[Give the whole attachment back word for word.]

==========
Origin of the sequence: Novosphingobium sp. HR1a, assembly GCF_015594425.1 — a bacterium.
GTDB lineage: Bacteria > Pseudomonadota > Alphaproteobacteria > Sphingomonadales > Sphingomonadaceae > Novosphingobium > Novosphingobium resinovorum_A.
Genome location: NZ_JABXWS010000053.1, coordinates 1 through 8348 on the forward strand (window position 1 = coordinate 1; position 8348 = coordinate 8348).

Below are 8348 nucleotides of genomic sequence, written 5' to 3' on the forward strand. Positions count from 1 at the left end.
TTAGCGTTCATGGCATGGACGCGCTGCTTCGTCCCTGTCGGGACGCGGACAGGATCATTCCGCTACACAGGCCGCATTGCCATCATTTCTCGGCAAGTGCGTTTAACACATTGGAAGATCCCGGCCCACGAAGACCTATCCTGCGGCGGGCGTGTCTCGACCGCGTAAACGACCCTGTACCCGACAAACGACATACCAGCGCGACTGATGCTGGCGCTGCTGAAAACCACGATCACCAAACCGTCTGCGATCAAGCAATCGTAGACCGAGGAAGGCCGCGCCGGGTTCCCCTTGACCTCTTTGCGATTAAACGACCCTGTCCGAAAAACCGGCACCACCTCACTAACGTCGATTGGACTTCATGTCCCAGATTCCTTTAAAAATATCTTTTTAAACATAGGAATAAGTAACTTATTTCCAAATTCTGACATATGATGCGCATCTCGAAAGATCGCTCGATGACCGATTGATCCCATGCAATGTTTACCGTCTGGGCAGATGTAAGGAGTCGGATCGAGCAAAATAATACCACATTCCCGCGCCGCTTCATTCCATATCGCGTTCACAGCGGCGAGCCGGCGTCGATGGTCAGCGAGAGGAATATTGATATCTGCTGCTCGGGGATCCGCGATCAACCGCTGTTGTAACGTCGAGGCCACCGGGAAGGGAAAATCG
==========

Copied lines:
Origin of the sequence: Novosphingobium sp. HR1a, assembly GCF_015594425.1 — a bacterium.
GTDB lineage: Bacteria > Pseudomonadota > Alphaproteobacteria > Sphingomonadales > Sphingomonadaceae > Novosphingobium > Novosphingobium resinovorum_A.
Genome location: NZ_JABXWS010000053.1, coordinates 1 through 8348 on the forward strand (window position 1 = coordinate 1; position 8348 = coordinate 8348).

Below are 8348 nucleotides of genomic sequence, written 5' to 3' on the forward strand. Positions count from 1 at the left end.
TTAGCGTTCATGGCATGGACGCGCTGCTTCGTCCCTGTCGGGACGCGGACAGGATCATTCCGCTACACAGGCCGCATTGCCATCATTTCTCGGCAAGTGCGTTTAACACATTGGAAGATCCCGGCCCACGAAGACCTATCCTGCGGCGGGCGTGTCTCGACCGCGTAAACGACCCTGTACCCGACAAACGACATACCAGCGCGACTGATGCTGGCGCTGCTGAAAACCACGATCACCAAACCGTCTGCGATCAAGCAATCGTAGACCGAGGAAGGCCGCGCCGGGTTCCCCTTGACCTCTTTGCGATTAAACGACCCTGTCCGAAAAACCGGCACCACCTCACTAACGTCGATTGGACTTCATGTCCCAGATTCCTTTAAAAATATCTTTTTAAACATAGGAATAAGTAACTTATTTCCAAATTCTGACATATGATGCGCATCTCGAAAGATCGCTCGATGACCGATTGATCCCATGCAATGTTTACCGTCTGGGCAGATGTAAGGAGTCGGATCGAGCAAAATAATACCACATTCCCGCGCCGCTTCATTCCATATCGCGTTCACAGCGGCGAGCCGGCGTCGATGGTCAGCGAGAGGAATATTGATATCTGCTGCTCGGGGATCCGCGATCAACCGCTGTTGTAACGTCGAGGCCACCGGGAAGGGAAAATCG